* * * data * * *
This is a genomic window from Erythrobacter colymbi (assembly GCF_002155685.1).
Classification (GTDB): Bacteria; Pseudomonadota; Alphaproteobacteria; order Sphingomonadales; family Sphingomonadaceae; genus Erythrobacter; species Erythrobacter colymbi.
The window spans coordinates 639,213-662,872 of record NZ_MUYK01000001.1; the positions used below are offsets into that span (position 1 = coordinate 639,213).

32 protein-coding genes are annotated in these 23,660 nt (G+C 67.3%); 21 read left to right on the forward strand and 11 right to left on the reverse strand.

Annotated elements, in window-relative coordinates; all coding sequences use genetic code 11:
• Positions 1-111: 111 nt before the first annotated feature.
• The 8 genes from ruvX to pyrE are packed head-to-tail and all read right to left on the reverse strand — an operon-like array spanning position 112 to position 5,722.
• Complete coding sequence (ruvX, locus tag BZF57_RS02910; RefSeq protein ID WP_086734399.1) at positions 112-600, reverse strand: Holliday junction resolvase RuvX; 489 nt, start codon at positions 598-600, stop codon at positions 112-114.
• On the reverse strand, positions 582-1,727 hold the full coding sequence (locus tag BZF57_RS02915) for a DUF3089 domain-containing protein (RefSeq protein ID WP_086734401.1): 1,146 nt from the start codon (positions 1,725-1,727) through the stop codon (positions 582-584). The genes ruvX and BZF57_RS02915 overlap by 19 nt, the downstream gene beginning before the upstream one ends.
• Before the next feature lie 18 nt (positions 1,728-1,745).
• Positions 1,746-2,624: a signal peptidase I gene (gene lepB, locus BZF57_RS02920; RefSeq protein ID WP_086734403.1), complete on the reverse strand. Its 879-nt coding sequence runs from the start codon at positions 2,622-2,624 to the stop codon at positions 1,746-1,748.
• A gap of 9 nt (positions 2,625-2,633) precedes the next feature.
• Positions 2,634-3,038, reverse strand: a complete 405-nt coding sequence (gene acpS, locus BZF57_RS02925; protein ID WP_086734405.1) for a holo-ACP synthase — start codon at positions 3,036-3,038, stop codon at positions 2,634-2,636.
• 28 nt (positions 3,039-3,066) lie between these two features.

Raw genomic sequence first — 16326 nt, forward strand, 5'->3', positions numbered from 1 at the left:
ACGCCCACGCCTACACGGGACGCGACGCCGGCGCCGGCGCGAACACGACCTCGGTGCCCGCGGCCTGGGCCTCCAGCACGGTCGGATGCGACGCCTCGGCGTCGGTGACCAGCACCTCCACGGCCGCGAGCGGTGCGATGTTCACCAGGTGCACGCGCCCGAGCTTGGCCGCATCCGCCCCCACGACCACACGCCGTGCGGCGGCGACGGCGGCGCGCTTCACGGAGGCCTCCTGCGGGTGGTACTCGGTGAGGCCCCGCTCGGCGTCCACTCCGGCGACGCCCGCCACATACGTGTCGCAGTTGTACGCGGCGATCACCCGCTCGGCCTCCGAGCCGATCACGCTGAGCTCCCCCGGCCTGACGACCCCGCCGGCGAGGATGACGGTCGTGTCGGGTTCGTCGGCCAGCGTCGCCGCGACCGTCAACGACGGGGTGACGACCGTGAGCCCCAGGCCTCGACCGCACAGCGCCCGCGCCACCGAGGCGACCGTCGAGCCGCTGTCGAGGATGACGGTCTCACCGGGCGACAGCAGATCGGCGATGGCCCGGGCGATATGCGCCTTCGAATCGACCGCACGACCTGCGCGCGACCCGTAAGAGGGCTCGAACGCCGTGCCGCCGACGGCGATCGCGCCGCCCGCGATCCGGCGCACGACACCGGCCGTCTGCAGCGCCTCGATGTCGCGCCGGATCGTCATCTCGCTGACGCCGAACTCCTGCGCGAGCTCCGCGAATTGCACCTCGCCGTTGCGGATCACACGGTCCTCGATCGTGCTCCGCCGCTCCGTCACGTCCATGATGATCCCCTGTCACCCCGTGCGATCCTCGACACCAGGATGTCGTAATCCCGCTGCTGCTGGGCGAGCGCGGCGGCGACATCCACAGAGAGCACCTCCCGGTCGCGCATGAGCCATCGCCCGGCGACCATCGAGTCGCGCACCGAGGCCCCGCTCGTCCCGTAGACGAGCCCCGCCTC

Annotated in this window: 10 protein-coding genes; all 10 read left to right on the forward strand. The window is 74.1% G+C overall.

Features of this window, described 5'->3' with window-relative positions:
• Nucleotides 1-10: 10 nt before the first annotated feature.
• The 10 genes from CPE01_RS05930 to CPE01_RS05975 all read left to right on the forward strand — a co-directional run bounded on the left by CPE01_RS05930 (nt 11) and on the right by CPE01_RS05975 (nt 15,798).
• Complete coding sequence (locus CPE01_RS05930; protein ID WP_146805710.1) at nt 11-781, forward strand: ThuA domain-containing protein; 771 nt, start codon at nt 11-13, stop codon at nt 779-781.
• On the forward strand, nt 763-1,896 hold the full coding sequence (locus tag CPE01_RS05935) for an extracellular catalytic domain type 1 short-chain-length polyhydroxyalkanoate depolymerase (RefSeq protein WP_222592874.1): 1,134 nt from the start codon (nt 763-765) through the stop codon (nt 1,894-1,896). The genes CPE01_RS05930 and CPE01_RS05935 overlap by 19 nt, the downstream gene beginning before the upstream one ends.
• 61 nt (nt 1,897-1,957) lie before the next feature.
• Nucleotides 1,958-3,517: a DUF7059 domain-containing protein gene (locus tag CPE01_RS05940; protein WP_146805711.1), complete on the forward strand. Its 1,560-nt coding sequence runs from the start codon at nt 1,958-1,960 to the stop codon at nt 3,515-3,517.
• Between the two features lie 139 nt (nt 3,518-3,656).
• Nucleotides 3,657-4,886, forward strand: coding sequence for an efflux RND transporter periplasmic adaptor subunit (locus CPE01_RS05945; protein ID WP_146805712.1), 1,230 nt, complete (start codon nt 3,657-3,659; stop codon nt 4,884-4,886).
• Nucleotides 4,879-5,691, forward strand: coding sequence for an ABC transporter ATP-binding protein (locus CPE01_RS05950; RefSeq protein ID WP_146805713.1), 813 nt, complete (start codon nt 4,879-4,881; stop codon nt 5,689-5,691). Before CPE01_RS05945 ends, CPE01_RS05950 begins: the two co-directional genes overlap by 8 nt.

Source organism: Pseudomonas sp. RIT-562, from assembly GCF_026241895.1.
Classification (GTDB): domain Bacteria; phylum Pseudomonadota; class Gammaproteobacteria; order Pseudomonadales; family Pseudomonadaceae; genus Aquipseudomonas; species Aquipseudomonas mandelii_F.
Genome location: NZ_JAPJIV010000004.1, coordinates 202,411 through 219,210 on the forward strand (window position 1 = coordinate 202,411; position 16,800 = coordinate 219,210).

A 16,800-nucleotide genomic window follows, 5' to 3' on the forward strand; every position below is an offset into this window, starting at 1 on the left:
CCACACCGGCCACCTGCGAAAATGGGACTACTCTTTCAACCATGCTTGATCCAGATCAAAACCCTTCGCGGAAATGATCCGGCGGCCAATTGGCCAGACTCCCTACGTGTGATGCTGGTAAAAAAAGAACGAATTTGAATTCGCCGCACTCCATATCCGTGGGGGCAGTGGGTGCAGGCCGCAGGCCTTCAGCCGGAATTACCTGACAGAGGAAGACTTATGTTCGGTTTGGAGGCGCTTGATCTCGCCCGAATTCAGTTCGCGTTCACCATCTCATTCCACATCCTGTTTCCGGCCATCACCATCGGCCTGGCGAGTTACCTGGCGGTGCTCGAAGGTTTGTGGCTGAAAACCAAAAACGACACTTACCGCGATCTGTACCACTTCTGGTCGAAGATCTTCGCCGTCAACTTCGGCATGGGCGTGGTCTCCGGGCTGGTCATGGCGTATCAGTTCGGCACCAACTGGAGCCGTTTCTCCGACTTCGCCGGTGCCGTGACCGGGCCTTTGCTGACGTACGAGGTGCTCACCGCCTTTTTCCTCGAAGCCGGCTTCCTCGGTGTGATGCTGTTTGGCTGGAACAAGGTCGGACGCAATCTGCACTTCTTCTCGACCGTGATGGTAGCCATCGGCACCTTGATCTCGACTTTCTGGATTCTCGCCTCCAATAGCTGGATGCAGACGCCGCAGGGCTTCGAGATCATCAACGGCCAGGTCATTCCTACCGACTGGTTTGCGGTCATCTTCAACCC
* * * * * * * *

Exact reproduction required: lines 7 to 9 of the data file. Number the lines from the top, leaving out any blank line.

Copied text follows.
• The 8 genes from ruvX to pyrE are packed head-to-tail and all read right to left on the reverse strand — an operon-like array spanning position 112 to position 5,722.
• Complete coding sequence (ruvX, locus tag BZF57_RS02910; RefSeq protein ID WP_086734399.1) at positions 112-600, reverse strand: Holliday junction resolvase RuvX; 489 nt, start codon at positions 598-600, stop codon at positions 112-114.
• On the reverse strand, positions 582-1,727 hold the full coding sequence (locus tag BZF57_RS02915) for a DUF3089 domain-containing protein (RefSeq protein ID WP_086734401.1): 1,146 nt from the start codon (positions 1,725-1,727) through the stop codon (positions 582-584). The genes ruvX and BZF57_RS02915 overlap by 19 nt, the downstream gene beginning before the upstream one ends.